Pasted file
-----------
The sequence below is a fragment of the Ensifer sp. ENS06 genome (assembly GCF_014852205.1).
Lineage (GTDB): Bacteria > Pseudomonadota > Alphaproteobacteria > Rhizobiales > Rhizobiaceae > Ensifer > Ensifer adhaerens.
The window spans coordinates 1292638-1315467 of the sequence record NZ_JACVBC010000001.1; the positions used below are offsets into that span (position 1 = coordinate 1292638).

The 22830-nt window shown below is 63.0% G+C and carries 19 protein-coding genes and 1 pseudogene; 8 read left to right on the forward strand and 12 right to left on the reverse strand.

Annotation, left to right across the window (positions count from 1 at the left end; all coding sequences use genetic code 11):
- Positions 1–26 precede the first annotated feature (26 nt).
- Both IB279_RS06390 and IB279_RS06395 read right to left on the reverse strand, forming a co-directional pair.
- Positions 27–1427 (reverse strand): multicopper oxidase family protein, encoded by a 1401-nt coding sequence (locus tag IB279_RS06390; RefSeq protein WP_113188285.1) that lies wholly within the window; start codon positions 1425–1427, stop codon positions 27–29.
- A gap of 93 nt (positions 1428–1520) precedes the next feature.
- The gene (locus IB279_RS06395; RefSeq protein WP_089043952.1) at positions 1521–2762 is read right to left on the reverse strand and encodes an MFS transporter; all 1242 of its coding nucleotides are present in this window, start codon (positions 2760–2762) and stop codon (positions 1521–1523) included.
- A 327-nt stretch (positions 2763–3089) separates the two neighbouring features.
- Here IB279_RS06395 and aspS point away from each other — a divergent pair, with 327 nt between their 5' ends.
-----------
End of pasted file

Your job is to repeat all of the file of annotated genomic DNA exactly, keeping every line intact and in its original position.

The sequence below is a fragment of the Ensifer sp. ENS06 genome (assembly GCF_014852205.1).
Lineage (GTDB): Bacteria > Pseudomonadota > Alphaproteobacteria > Rhizobiales > Rhizobiaceae > Ensifer > Ensifer adhaerens.
The window spans coordinates 1292638-1315467 of the sequence record NZ_JACVBC010000001.1; the positions used below are offsets into that span (position 1 = coordinate 1292638).

The 22830-nt window shown below is 63.0% G+C and carries 19 protein-coding genes and 1 pseudogene; 8 read left to right on the forward strand and 12 right to left on the reverse strand.

Annotation, left to right across the window (positions count from 1 at the left end; all coding sequences use genetic code 11):
- Positions 1–26 precede the first annotated feature (26 nt).
- Both IB279_RS06390 and IB279_RS06395 read right to left on the reverse strand, forming a co-directional pair.
- Positions 27–1427 (reverse strand): multicopper oxidase family protein, encoded by a 1401-nt coding sequence (locus tag IB279_RS06390; RefSeq protein WP_113188285.1) that lies wholly within the window; start codon positions 1425–1427, stop codon positions 27–29.
- A gap of 93 nt (positions 1428–1520) precedes the next feature.
- The gene (locus IB279_RS06395; RefSeq protein WP_089043952.1) at positions 1521–2762 is read right to left on the reverse strand and encodes an MFS transporter; all 1242 of its coding nucleotides are present in this window, start codon (positions 2760–2762) and stop codon (positions 1521–1523) included.
- A 327-nt stretch (positions 2763–3089) separates the two neighbouring features.
- Here IB279_RS06395 and aspS point away from each other — a divergent pair, with 327 nt between their 5' ends.